NAWG Weekly Update January 15, 2015

January 15, 2015 Bookmark and Share

House Passes Regulatory Reform Bill
On Tuesday, the House of Representatives approved H.R. 185, the Regulatory Accountability Act of 2015. The legislation is first in what is expected to be a year of congressional activity addressing regulatory burdens. H.R. 185 requires that government agencies select the least costly option when developing a regulation. The bill sponsor former House Agriculture Committee Chairman and current Chair of the Judiciary Committee Bob Goodlatte stated, “The effects of excessive government regulation are real for the American people. The regulatory burden for each American household adds up to $15,000.” He went on to add, “The bill passed by the House of Representatives reforms the Executive Branch and the problem of overreaching federal regulation.” Congress is expected to address additional regulatory reform efforts during the 114th Congress.

EPA Selects New Agriculture Advisor
The Environmental Protection Agency (EPA) announced that Ron Carleton will be the next Agriculture Counselor to the EPA Administrator Gina McCarthy. Carleton returns to Washington, D.C. from Colorado where he has been the deputy agriculture commissioner for the state. Prior to working in Colorado, Carleton served as the Representative John Salazar’s chief of staff and also held several other positions on Capitol Hill over the last 30 years. Carleton replaces Alison Wiedeman who has been serving in the position in an acting capacity since the departure of Sarah Bittleman last year.

NAWG Staff Attends AFBF and TCAP Meetings
NAWG staff was in San Diego, Cali. this week to attend both the American Farm Bureau Federation’s (AFBF) annual convention as well as the Triticeae Coordinated Agricultural Project (TCAP) annual meeting. Staff attended several workshop and speaker sessions during the AFBF convention, including workshops on upcoming Food and Drug Administration policy, Unmanned Aerial Vehicle’s (UAV), big data, and Precision Agriculture, in addition to Farm Bureau events such as the annual Farm Bureau Trade Show, Young Farmer and Rancher competitions and policy meetings.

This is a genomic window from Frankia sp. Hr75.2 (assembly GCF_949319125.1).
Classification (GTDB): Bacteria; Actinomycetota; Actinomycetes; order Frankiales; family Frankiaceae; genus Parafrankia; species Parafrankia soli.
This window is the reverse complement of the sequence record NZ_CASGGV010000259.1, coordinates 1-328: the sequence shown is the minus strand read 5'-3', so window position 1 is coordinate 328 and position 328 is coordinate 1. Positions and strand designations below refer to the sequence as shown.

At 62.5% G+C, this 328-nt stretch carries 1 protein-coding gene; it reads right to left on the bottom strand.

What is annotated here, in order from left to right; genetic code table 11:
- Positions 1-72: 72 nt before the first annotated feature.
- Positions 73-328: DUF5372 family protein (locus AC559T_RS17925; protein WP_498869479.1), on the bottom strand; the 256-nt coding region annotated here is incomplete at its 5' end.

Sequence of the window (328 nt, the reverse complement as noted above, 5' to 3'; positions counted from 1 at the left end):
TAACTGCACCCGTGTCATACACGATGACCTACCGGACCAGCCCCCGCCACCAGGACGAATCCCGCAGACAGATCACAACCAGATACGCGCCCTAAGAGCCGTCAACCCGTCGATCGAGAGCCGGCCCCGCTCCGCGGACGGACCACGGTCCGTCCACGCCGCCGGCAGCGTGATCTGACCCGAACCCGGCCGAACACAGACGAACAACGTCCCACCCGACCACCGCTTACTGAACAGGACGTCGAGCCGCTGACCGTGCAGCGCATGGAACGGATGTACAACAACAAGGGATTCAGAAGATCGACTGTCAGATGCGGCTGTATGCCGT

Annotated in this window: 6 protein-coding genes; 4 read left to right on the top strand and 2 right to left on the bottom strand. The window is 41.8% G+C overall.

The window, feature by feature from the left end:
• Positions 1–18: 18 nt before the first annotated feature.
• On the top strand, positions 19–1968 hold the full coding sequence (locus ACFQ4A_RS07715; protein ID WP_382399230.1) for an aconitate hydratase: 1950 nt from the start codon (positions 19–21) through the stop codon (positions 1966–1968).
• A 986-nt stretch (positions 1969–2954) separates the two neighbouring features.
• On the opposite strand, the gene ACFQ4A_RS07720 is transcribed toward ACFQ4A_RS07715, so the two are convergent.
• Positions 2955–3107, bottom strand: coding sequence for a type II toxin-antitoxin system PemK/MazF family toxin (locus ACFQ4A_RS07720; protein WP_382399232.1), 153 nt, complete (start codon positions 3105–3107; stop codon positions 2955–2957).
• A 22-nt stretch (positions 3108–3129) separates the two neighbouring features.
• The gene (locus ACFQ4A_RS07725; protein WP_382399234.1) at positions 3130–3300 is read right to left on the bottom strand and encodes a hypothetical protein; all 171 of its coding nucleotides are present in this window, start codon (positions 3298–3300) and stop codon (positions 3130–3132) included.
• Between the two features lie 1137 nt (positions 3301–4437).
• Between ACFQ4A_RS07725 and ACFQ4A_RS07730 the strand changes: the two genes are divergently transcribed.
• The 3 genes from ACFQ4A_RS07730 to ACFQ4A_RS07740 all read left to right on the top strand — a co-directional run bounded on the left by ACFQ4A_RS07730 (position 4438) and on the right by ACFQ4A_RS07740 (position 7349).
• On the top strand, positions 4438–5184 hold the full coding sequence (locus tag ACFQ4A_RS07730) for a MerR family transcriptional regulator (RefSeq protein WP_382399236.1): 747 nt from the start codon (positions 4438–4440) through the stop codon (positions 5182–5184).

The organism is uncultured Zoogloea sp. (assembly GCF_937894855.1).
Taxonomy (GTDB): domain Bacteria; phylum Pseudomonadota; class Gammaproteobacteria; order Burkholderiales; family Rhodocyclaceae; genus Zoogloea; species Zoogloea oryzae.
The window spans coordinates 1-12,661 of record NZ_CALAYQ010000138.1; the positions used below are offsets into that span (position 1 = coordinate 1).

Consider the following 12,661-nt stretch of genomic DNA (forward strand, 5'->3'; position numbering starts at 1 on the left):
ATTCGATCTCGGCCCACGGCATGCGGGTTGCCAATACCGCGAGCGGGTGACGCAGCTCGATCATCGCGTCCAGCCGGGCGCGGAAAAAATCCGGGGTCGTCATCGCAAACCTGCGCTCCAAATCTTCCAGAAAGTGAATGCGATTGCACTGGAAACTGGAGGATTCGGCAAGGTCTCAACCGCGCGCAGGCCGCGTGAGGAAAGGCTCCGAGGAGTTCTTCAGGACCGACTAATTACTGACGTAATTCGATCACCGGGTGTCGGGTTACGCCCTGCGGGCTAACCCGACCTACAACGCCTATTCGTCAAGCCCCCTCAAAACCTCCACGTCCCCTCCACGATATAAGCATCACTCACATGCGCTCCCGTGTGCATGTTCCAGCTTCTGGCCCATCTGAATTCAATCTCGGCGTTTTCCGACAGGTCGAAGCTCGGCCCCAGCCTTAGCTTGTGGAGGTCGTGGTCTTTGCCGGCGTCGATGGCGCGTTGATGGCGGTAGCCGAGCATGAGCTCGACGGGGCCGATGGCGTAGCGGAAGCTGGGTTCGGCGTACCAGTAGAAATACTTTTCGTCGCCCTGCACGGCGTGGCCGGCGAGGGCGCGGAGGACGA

At the TCAP meeting, NAWG and state staff listened to wheat and barley researchers present work from the last year as part of the grant and discuss how the TCAP program could be improved in future years. TCAP, USDA’s National Institute of Food and Agriculture $25 million grant to develop new varieties of wheat and barley, merges two large communities of U.S. breeders: barley and wheat breeders, previously funded by the BarleyCAP and the WheatCAP programs respectively. As a result, researchers, breeders and educators across 21 states, from USDA and 55 universities compose the T-CAP consortium.

Secretary Vilsack Talks Farm Bill Victories at AFBF Convention
At AFBT’s 96th Annual Convention, Secretary of Agriculture Tom Vilsack took time to list the accomplishments that USDA has made in implementing the farm bill. The Secretary stated that USDA is aggressively implementing the 2014 farm bill through more than 556 events, 428 demonstrations of web-based tools and over 60,000 direct mail pieces. Vilsack encouraged producers to make important decisions regarding the farm bill’s policies “as soon as they are ready” as to avoid “funneling of these decisions in late March.” If the majority of producers wait until the last minute, it could create “significant staff and potential technology issues,” according to Vilsack. For a complete list of the farm bill’s implementation benchmarks, please click here, courtesy of Agri-Pulse.

Winter Wheat Seedings Decline, Total Wheat Stored Increases, Price Per Bushel to Rise
U.S. farmers have planted about 40.5 million acres of winter wheat for harvest in 2015, down 5 percent from a year earlier, states USDA. About 29.5 million acres of red winter wheat were sown, down 3 percent the previous year, USDA said. Some 7.5 million acres of the soft red winter variety were planted, down 12 percent. White winter wheat seeded area totaled 3.48 million acres, up 2 percent, USDA said. Seeding began in August and by the end of September was well ahead of the five-year average; fieldwork was mostly complete by the middle of November.

In a separate report, titled World Agricultural Supply and Demand Estimates, USDA said the average farm price for wheat will be $6.10 a bushel for the 2014-2015 marketing year, up from $6 projected in December while down from $6.87 in the previous season. See the report and more here, courtesy of Agri-Pulse.